This location emphasizes dinner, so it’s a good choice if you want to get a meal after an event at the arena or before a nighttime show. The menu emphasizes seafood, with options like octopus, shrimps, oysters, and tuna. It also has some ribs, pork dishes, and salad if you prefer those. The menu isn’t long, but the mix of cold and warm options is a nice touch for Toronto’s climate.
The drink list is similarly short. This bar focuses on having a few higher-quality drinks available rather than making a huge menu like Bar Hop. On any particular day, you can expect to see a few signature cocktails, plus full bottles of both cocktails and wines. If you’re looking for something cheaper, they have beer cans like Corona, Coors Light, and Heineken.
The Roof at SOCO is relatively upscale, so expect a finer dining experience if you decide to eat here. The seating is much better than many other bars have, though, with comfortable cushions and plenty of space to stretch out and relax while you’re there.
5. King Taps
King Taps is a rather large bar and restaurant with a more extensive menu than many other places in the area. It’s about eight minutes from Scotiabank Arena by foot, though cars can usually make the trip faster, with most of the journey going straight up Bay Street.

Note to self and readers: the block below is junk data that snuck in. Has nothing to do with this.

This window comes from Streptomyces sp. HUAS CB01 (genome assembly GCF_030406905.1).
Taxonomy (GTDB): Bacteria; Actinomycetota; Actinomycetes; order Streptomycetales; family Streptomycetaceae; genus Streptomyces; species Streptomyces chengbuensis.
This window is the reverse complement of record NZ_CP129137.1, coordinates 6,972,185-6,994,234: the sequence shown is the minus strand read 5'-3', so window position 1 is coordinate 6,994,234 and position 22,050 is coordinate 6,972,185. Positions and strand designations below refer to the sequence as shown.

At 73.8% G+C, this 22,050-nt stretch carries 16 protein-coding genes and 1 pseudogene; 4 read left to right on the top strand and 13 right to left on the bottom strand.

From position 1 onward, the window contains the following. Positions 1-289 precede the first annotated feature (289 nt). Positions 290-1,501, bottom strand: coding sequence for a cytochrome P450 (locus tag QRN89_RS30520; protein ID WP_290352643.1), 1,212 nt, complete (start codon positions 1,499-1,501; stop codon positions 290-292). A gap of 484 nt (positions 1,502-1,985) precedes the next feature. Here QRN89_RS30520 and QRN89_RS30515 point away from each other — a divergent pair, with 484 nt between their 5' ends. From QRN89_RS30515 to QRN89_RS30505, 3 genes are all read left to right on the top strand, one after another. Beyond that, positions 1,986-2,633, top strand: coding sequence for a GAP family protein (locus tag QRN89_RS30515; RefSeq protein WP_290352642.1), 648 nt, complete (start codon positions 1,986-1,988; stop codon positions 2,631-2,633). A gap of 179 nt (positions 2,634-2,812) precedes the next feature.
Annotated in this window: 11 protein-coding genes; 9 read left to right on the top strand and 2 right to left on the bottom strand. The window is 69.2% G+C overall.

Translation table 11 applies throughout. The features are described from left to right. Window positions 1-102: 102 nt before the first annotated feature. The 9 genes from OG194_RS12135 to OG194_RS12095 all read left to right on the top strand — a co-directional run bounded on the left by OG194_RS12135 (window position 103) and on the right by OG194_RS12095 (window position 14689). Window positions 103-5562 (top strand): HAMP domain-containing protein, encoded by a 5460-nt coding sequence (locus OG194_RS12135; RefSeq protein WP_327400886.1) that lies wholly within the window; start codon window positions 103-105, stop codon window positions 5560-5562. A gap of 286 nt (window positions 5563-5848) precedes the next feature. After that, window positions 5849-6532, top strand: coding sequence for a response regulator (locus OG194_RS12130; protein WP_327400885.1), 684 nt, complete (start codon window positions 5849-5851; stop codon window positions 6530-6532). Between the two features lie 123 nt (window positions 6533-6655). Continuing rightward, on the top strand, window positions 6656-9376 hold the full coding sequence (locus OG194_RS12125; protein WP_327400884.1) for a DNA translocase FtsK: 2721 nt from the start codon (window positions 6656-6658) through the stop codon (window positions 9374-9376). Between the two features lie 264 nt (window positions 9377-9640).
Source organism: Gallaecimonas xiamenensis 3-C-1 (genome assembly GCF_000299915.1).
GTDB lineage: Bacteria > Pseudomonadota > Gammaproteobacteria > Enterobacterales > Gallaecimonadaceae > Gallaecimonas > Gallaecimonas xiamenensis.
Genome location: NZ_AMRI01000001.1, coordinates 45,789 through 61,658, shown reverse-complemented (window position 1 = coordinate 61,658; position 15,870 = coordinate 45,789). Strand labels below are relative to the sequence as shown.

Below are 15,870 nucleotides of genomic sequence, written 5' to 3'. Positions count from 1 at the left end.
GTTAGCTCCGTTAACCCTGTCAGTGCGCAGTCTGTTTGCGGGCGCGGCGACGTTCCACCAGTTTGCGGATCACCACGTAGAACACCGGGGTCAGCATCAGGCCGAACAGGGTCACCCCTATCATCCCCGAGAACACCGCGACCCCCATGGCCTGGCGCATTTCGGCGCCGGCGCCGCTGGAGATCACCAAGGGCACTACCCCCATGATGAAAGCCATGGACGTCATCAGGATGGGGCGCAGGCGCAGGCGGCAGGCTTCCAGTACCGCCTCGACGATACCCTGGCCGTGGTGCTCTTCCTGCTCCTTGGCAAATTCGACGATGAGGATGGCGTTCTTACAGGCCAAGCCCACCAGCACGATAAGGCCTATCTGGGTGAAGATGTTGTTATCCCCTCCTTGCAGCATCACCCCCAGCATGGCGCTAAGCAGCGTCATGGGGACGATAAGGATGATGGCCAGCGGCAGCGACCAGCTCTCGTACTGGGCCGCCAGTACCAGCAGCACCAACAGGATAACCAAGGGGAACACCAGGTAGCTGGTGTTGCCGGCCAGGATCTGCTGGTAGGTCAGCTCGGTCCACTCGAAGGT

The food menu is solid, with a collection of starters, salads, pizzas, and handheld choices like burgers and tacos that can fit almost any palate. King Taps likes to get creative, so they have options like chicken and prawn tacos instead of sticking to ground beef. They also have larger and heavier meals, such as steak and grilled salmon, if you want more food.
The drinks menu is likewise solid, featuring a selection of rotating options alongside some common favorites. Beer is a major focus at this bar, and on any given day, you can expect several dozen options from many styles. They also have some cocktails and wine bottles, plus a few non-alcoholic options, just in case.
Unlike some other restaurants, King Taps offers a resealing service for their bottles so you can take them back with you. That said, one thing to be aware of is that King Taps is not gluten-free or vegetarian and cannot easily accommodate such diet requests, so keep that in mind if it’s relevant.
6. Bovine Sex Club